The Smithsonian Institution is the world’s largest combination of museums, educational resources, and research. It is made up of 19 museums and the National Zoological Center, shaping the future by preserving our heritage, discovering new knowledge, and sharing our resources with the world. The Smithsonian’s mission is to advance and disseminate knowledge.
The mission of the National Museum of Natural History is to increase awareness of the natural world and understanding our place in it. The museum’s collections tell the history of the planet and are a record of human interaction with the environment and with each other. On any given day, our scientists conduct research in our laboratories and at sites around the world. Their work supports our understanding of the critical issues of our time, from conservation to public health, climate change and food security. We manage a collection of 145 million specimens and artifacts. Each one reflects a moment in space and time; and in these moments is where we find the history of the Earth. Our researchers continue to obtain critical new information from these objects. These discoveries about the past help us shape and anticipate the future.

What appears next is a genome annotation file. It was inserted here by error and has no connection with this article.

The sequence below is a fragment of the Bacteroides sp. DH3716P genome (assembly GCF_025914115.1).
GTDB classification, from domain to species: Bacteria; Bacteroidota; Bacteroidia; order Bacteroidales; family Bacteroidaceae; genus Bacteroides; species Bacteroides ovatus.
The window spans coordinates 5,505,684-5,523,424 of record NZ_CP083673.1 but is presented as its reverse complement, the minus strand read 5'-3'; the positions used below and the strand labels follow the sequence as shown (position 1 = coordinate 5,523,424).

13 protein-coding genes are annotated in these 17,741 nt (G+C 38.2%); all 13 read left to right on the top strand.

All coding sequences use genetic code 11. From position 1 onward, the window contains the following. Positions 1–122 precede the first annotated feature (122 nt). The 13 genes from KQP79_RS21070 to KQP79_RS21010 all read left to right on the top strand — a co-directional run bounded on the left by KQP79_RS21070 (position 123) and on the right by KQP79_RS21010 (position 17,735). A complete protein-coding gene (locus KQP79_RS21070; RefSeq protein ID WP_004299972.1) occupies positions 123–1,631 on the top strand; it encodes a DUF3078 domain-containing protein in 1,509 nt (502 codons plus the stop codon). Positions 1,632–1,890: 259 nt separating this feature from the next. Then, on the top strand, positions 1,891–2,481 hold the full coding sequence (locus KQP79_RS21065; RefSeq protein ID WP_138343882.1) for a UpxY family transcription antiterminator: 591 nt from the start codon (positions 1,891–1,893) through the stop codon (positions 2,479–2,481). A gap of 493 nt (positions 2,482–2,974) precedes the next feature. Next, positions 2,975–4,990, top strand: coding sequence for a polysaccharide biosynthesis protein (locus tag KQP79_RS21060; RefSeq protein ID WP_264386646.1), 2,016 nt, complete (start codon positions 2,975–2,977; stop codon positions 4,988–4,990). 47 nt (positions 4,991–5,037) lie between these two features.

What is our role in CORESCAM?
In 2015 the mangroves of the Bay of Panama, on the Pacific coast, suffered a historic extinction resulting from a record multi-year drought and high temperatures that ended with the largest El Niño event in 2015/16. The Panama-CORESCAM project is designed to study the long-term effects of this extinction, as well as how anthropogenic impacts can affect its recovery.